If you go back 20 years, all the top Aussie batsmen on the fringes of the team had superb techniques. This was apparently as a result of all the things that Aussie cricket provides: first rate facilities and coaching, flat but fast pitches etc. Or that’s what we were told over in England…

    We, at the time time, produced lots of talented but technically flawed players – Hick (before he got to 20 runs) was a prime example. This was often put down to the fact that the pitches here were so spicey that you knew you were going to get the killer ball regardless for which good technique would only be of limited help.

    I can remember an interview with Darren Lehmann saying as much in explanation of why he was a bit rubbish to start with at Yorks before becoming brilliant.

    No one doubts that Australia have got some cracking young players, but is there a sense that they aren’t technically as good as those 20 years ago?

  6. Golandaaz, we once wrote that “that century screams ’statistical aberration’ in a hoarse but insistent voice.”

    We stand by that.

    Pat, we wouldn’t claim any real technical expertise whatsoever, but what we would say is that technique is generally overlooked when a player succeeds and used as a stick with which to beat him when he fails.

    New players come under the microscope more and all batsmen have some flaw or other. It’s generally just a matter of how they adapt or compensate for it.

    In summary: dunno.

  7. Agarkar averages 47 and 17 in tests. Which other test all-rounder has figures like that? None. The man is clearly a genius, statistically speaking.

  8. On the eve of the start of the Perth test (only 9 hours to go), the talk of cocopops reminds me to present my apologies for the first two hours of the match.
    However, I will be joining any brave souls for breakfast who make it to 4am from “up all night end ” of things when I try to fit in precisely 3 hours of the test before I have to go to work.

    Tight and Ged-the-Venn, are you ready for The Breakfast Club?

  9. Pat – given how much England focus on ‘bowling in the right areas’ is it fair to say that Hughes is fucked?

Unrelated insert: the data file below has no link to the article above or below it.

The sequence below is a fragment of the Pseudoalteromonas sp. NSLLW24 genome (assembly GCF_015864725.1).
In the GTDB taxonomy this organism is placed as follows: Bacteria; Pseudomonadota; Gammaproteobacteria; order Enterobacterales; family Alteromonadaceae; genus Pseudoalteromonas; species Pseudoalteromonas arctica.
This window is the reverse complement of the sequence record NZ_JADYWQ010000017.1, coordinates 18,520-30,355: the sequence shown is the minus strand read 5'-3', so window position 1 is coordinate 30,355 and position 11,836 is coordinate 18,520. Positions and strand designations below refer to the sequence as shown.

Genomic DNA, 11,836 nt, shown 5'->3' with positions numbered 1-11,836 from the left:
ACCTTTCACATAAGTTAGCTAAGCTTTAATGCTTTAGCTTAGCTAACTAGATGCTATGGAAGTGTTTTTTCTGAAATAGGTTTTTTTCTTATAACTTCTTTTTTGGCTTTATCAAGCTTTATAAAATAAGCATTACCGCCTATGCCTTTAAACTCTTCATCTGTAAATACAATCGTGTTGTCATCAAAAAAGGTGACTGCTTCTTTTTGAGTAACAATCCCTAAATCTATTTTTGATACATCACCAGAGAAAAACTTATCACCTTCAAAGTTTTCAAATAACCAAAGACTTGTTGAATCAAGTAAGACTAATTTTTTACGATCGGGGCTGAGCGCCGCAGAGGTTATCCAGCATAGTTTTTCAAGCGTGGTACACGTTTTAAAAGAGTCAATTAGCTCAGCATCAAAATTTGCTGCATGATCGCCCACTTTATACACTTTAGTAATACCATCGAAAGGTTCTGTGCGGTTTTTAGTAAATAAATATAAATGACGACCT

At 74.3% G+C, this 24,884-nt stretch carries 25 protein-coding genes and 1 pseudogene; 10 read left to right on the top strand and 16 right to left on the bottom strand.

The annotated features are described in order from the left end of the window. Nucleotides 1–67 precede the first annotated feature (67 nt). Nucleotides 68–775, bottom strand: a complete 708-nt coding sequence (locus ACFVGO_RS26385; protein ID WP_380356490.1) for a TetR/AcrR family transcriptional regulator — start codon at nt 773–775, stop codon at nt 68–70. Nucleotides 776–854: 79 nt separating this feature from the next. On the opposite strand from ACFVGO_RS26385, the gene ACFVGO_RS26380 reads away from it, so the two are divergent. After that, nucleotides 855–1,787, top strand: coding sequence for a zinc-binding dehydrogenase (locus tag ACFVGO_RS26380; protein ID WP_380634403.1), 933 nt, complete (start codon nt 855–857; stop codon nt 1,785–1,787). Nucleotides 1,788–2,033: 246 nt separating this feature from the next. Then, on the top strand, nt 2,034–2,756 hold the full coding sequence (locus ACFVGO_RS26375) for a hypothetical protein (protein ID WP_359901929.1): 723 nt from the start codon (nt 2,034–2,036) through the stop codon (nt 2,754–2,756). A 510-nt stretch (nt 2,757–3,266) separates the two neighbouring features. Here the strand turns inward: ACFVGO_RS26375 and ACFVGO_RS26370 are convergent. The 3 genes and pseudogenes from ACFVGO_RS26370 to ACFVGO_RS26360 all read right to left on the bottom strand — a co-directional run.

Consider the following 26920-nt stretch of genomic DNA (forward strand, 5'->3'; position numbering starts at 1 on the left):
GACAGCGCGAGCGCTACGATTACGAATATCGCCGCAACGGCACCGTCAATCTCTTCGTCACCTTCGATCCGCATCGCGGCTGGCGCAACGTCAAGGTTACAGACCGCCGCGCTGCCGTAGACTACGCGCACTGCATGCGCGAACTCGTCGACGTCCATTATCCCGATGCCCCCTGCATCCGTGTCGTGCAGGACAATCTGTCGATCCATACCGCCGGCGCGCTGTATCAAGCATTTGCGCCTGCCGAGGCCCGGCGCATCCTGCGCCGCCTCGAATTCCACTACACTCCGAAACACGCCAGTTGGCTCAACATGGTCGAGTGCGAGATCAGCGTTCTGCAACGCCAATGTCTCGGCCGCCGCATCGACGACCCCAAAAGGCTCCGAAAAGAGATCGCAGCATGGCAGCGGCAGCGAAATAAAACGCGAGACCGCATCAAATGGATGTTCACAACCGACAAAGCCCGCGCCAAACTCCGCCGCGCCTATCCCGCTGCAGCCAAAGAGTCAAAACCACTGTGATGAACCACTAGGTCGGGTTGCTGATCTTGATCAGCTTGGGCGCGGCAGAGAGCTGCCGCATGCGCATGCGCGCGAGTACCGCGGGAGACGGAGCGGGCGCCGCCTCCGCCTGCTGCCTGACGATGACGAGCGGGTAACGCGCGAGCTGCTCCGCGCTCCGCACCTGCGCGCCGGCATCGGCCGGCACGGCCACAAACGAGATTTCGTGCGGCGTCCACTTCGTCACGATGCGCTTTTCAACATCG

10. KC, the man was also the fastest to 50 wickets. Has 288 wickets at 28 a piece in ODIs.

    And as for bouncing people out, the whole Indian team is supposed to be suspect to short pitch bowling.

    Would love to see how that pans out.

  11. Agarkar’s wickets in one-dayers are always the result of a ‘target the shit one’ approach to batting from the opposition.

    India’s batting in South Africa is a topic for another post really. We can’t imagine any of them failing, but they might be a bit less effective.

  12. Most Indian bowlers were shit when he started off, and none of them took 250+ wickets 🙂

    Also, the famous Indian win in adelaide 2003: Agarkar.

  13. The lost point being, he was more competent than most other choices Indian had in “medium fast bowler” segment during that terrible period (late nineties to early n0ughties)

  14. Phil Hughes does not have Ajit Agarkar’s ears.

    But he does have Middlesex pedigree, which matters just as much, if not more.

    Happy to help.

  15. No Hughes to comment on, but Smith in and looking dodgy. Only Braddin to go and then we’re into the tail,,,

  16. JF – Some excellent getting up early on display there. I feel I have rather let the side down but never fear, I shall attempt to get my carcass up early tomorrow.

    I can cope with staying up late but once I am in bed it really does take a natural disaster to move me (cue jokes about the Aussie batting)